Or maybe it was the red, white and blue skull-cap with “ATL” splashed across the forehead that tipped him off.
“You here for the big game?” the baby-faced kid said to me, not realizing I was lost and in need of someone, anyone here in this massive and historic city, to point me in the direction of my hotel.
“Yes sir, Nets and Raptors doing the deed twice this week at the 02 Arena,” I shot back. “You must be a big NBA fan to find me like this. I knew there were NBA fans over here.”
Look at that. Mere hours after crossing the Atlantic Ocean for the trip I like to call Hang Time Without Borders, my faith in the global reach of the game was justified by a kind stranger willing to show me the way to my hotel in Canary Wharf, in London’s business district.
Only he was no ordinary kid. He was a bell hop at the hotel and spotted my get up and knew instantly where I was headed. And the big game he spoke of had nothing to do with the Nets and Raptors. Chelsea and Manchester United had a game last night at Chelsea’s home stadium.
“This is a futbol country, or as you say in the states, soccer,” he said with a smile. “You have heard of Didier Drogba? Frankie Lampard? Those are my guys. I like basketball all right, but the biggest game around here is Chelsea against Man-U. And I’m a big Chelsea fan. I have to tell you, the NBA has some work to do over here. There just aren’t as many fans here as you are used to in the States.”
That’s why I’m here, my man. This is like the basketball crusades. A mission that the NBA began years ago with routine stops in Europe and one that will be realized here in the United Kingdom specifically in 2012, when the Olympics will be held here and the world’s greatest basketball stars from the NBA and around the globe will converge on this city like the plague.
(Sorry for the medieval reference, but you try reading up on the history of this place and not diving into character.)
Some things just get lost in translation from Atlanta to London, from the new world to the old world, from round ball to futlbol. (I’m still trying to figure out what you can buy with 10 pence. How anyone is supposed to get clean without a face towel in the bathroom is beyond me.)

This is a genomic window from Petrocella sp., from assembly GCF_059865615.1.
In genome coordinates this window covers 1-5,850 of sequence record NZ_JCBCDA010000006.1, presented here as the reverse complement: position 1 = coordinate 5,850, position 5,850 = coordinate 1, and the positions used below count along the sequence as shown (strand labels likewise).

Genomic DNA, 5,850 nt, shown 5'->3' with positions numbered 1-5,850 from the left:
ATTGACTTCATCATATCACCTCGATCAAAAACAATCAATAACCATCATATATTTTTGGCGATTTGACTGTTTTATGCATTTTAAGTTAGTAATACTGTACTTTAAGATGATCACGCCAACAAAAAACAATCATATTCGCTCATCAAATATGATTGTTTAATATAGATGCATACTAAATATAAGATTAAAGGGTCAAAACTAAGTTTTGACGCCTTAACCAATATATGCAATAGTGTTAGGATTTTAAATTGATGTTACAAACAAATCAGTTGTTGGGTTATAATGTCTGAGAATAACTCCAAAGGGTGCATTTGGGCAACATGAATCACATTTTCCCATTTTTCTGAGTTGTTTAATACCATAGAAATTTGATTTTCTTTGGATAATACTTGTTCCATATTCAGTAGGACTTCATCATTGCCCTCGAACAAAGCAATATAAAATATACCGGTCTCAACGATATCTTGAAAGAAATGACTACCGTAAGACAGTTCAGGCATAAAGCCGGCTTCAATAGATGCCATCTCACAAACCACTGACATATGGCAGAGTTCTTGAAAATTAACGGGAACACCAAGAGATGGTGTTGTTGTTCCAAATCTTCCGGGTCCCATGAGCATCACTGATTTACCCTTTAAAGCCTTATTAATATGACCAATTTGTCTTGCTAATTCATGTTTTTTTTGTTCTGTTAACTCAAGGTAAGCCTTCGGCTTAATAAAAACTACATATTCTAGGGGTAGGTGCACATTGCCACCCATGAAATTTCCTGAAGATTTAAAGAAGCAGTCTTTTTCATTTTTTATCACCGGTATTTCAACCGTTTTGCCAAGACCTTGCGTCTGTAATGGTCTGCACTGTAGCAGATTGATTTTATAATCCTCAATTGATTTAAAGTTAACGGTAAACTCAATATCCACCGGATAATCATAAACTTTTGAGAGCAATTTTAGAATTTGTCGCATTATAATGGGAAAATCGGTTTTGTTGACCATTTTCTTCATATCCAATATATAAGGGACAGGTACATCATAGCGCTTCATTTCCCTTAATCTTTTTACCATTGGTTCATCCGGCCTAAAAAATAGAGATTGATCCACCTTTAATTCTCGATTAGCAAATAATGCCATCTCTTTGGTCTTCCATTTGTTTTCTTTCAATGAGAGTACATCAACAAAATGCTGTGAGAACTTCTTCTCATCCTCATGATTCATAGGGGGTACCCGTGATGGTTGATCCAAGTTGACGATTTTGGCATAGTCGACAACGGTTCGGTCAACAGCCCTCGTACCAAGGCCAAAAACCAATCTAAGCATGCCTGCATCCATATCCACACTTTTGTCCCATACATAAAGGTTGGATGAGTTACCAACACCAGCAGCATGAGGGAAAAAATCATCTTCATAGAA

I went from the plane, to the train, to the tube (not to be mistaken with the “loo” here, a simple mistake I made trying to find my way from the airport to the city that cracked up the guy at the train station early Tuesday morning) and finally to a sleek catamaran on the Thames River — all done representing the game we love here at the hideout — and I still couldn’t win any favor with the locals.
“You must be a tourist,” he said.
“What gave me away, the camera, the NBA Finals backpack or the look on my face (jaw constantly on the floor)?” I said while taking in a few sights on my first trip here.
“Nope. It’s your accent,” he said. “You talk funny.”
My skin is thick after a year and half of getting beaten up here at the hideout. I can take being the punch line of a few jokes. But I suspect I’ll get the last laugh Friday and Saturday, when massive crowds show up to see the Nets and Raptors duke it out.
I understand they’re not exactly the Lakers and Celtics. But Deron Williams is here, courtesy of that trade deadline deal that sent him from Utah to New Jersey in what was arguably the most surprising transaction of this NBA season. No team embodies the NBA’s global spirit better than the Raptors, with more than a third of their roster being products of the league’s long-running international invasion. Alexis Ajinca (France), Solomon Alabi (Nigeria), Leandro Barbosa (Brazil), Andrea Bargnani (Italy), Jose Calderon (Spain) and Linas Kleiza (Lithuania) can give their American teammates pointers this week on how to fend for yourself in a foreign land.
Sure, the NBA has been here before.
But this is my first crusade.
And it doesn’t matter to me that there has been nary a mention of this weekend’s games on the Sky News sports report or there were just 83 words in Tuesday’s Evening Standard about the games, most of it chiding D-Will for being 0-3 with the Nets since the trade.
I don’t plan on leaving here without converting at least a few of the natives to my side, starting with the boys at the bell stand … or whatever it’s called around here!
(Something tells me D-Will and the rest of the Nets and Raptors are ready join this crusade as well.)